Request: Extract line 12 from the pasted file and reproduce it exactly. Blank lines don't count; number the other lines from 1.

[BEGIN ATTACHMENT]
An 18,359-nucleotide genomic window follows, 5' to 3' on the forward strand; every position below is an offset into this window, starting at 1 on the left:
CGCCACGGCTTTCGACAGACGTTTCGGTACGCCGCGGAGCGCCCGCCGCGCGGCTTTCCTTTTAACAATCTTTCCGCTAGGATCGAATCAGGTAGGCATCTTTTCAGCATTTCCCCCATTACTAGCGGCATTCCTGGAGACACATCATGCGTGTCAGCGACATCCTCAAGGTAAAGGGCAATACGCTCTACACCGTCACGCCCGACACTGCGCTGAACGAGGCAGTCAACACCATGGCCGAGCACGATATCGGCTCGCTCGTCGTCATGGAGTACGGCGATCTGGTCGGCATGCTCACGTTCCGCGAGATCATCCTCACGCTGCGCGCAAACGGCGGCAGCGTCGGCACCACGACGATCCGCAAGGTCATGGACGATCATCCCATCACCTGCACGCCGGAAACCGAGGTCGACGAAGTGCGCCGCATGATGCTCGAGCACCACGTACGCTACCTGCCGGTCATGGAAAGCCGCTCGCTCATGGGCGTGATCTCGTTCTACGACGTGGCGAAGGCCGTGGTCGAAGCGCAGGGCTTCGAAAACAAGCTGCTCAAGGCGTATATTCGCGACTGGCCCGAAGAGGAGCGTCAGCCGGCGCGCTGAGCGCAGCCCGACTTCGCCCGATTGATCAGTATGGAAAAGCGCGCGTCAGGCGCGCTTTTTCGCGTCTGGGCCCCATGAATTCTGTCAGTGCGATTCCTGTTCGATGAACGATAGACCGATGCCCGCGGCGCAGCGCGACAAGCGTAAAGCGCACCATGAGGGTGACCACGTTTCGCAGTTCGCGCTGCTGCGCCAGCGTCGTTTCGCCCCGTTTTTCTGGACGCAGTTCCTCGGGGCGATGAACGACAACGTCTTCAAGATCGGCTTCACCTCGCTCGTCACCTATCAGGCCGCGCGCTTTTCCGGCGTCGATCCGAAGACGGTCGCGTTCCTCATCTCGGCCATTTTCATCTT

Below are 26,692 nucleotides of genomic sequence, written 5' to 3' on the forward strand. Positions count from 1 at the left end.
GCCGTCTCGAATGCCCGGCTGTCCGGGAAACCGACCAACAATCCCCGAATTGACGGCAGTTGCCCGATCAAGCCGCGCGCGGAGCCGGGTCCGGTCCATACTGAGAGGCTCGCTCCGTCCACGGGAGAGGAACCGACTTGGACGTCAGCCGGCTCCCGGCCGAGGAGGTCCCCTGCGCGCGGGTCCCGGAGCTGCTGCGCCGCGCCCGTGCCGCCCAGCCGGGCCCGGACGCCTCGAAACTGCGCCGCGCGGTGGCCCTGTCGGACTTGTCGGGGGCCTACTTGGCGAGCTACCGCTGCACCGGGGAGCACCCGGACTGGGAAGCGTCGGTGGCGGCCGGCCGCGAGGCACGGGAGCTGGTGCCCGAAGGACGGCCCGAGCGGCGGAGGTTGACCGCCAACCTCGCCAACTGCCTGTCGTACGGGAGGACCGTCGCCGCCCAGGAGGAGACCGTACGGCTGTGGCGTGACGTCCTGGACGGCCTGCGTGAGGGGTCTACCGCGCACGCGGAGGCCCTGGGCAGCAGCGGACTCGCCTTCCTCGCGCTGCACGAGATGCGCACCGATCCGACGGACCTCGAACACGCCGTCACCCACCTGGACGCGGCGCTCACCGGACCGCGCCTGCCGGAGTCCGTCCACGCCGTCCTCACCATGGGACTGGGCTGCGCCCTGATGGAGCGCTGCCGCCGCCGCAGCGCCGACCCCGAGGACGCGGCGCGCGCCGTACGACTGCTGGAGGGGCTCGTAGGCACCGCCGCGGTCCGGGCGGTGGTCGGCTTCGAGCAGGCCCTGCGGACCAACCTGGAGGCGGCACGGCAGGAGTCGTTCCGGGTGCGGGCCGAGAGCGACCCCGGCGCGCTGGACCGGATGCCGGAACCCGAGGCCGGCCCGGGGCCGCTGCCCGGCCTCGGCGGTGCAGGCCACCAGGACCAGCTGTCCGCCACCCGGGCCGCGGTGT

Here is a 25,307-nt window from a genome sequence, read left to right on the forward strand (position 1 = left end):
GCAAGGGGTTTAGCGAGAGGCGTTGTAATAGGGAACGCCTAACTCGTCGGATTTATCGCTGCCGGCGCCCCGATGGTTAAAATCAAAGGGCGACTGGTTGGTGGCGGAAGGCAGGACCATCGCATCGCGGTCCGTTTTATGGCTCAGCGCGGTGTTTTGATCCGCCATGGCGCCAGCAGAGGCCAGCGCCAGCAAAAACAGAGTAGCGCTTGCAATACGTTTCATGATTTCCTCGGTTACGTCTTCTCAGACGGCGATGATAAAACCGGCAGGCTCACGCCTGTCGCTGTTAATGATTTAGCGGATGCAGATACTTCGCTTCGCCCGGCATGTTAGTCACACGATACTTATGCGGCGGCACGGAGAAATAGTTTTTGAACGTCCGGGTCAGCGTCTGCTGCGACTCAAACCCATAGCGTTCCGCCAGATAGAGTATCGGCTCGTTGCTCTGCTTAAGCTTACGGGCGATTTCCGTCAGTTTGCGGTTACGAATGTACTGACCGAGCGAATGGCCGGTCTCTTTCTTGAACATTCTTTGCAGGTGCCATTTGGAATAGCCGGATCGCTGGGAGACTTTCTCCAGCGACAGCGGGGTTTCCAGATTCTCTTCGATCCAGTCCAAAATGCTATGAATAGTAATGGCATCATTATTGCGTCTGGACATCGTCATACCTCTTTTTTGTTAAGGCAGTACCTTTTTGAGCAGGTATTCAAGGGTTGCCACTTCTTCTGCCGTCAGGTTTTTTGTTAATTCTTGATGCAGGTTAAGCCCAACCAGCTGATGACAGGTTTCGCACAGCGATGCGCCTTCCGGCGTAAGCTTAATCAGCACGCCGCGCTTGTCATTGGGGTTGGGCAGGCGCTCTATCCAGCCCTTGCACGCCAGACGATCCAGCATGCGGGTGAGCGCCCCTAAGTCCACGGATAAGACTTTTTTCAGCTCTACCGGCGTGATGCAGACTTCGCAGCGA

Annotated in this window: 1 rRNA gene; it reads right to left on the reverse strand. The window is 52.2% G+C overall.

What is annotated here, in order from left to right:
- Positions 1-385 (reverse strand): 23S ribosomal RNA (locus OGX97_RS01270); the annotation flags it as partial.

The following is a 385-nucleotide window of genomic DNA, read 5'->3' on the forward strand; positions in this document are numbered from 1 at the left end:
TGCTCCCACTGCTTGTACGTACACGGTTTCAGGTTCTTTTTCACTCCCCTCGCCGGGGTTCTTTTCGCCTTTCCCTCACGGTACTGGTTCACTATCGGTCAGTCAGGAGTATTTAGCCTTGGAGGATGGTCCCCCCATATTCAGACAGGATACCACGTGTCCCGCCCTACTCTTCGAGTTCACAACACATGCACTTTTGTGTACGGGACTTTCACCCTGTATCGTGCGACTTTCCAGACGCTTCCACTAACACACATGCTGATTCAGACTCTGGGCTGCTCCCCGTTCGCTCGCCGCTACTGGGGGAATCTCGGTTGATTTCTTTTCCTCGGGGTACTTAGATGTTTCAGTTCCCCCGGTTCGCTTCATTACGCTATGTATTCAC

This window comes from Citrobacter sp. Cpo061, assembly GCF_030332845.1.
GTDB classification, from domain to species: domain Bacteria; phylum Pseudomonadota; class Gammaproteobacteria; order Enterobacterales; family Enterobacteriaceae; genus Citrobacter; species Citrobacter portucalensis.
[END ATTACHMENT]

This window comes from Citrobacter sp. Cpo061, assembly GCF_030332845.1.